Times Argus

American health care is an untreated, severe fracture.

Fractures need repair to ensure normal function. “Comminuted” fractures, in which the bone breaks into multiple pieces, are difficult to repair. The more pieces there are, the more difficult the repair.

Our health care system displays the most severe kind of fracture: shattering into many pieces. It’s so bad that we don’t even have an accurate count of the pieces, which include:

— Multiple different government programs.

— Multiple federal laws.

— Multiple state laws.

— Endless variations in employer policies about health care benefits.

— Thousands of different insurance policies from hundreds of different insurers.

— Endless variations in the terms of “coverage.”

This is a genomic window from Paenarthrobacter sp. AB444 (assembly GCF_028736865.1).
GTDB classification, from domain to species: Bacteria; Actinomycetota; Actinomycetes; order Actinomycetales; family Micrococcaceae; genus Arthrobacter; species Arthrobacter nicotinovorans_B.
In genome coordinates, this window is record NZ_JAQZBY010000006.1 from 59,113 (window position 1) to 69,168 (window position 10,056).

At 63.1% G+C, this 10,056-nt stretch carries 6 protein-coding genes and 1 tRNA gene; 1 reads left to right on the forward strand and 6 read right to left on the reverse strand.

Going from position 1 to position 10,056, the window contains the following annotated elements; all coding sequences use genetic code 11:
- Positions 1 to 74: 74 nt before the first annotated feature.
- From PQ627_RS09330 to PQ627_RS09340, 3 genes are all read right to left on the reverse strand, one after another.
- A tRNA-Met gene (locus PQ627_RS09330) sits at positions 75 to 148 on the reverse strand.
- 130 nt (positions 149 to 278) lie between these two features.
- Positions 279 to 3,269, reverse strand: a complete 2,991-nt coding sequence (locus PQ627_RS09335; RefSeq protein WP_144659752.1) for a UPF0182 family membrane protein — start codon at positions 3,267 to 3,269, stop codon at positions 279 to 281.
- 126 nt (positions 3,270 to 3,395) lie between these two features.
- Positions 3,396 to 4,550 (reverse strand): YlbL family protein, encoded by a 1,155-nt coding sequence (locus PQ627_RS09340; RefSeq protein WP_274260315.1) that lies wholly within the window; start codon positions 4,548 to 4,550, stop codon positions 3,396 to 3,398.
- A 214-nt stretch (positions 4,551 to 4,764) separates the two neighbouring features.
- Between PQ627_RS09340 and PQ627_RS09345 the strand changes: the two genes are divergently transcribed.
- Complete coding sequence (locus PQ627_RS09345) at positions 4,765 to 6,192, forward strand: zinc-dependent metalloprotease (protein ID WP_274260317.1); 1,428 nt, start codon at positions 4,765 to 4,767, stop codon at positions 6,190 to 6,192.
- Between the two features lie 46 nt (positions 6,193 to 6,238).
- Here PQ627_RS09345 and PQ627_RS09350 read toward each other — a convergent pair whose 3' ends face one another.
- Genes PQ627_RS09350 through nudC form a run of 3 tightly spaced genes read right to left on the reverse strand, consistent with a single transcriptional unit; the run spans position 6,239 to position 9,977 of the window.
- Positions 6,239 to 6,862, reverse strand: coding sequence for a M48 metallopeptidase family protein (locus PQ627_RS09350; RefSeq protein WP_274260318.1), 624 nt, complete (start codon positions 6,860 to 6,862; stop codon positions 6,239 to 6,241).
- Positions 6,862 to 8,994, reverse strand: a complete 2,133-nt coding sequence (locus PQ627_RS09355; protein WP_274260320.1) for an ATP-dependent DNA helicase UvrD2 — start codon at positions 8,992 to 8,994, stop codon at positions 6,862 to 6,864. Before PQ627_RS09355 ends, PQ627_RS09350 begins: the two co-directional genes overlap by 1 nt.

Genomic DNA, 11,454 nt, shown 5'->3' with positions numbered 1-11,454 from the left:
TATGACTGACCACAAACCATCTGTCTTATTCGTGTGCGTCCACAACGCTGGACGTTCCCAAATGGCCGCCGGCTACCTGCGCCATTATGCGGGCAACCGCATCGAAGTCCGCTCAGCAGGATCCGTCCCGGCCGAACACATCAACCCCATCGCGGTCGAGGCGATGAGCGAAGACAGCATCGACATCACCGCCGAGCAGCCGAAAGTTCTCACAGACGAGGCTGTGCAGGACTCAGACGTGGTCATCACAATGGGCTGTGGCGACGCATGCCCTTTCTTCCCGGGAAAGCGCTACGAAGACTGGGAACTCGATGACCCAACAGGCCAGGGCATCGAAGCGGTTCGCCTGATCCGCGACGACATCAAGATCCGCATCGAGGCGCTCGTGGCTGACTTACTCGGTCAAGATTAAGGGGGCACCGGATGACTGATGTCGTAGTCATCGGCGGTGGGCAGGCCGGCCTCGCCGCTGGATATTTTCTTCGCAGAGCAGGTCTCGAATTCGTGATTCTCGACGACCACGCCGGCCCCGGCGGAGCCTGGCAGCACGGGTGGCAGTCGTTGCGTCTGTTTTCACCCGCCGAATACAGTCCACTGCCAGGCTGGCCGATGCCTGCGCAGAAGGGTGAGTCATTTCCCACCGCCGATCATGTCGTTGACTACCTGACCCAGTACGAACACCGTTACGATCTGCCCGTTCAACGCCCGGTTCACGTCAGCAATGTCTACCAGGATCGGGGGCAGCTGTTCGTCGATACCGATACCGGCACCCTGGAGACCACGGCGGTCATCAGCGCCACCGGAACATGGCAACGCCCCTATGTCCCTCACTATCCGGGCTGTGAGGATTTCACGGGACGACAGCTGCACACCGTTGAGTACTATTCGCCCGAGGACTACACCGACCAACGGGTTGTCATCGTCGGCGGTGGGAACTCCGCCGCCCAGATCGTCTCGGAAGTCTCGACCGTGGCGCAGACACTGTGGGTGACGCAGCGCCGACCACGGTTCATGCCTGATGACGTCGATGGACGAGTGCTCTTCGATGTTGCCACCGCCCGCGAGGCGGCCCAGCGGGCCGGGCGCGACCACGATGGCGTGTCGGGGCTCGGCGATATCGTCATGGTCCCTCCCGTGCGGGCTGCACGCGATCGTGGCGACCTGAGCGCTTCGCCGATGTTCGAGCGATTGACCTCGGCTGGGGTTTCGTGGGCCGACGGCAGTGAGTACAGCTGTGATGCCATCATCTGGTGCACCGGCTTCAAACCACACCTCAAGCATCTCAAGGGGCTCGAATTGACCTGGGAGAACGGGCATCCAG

— Endless variations in the terms of deductibles and co-pays.

— Endless variations in billing and collection policies of providers.

And all these pieces are subject to change at any time.

Severe fractures cause crippling symptoms, exemplified by the explosion of medical debt, inability to afford care, closure of hospitals and medical practices, growing shortages of doctors and nurses, and the ever-increasing health care costs translating into inflation of the price of all goods and services.

As with a fractured bone, healthy function can only be restored by properly aligning the health care pieces. That is obviously going to be very hard given the severity of the fracture. The longer we wait to begin, the more harm we do to the body.

Fear of the task is no excuse for avoiding it, a lesson the Legislature has yet to learn.

Lee Russ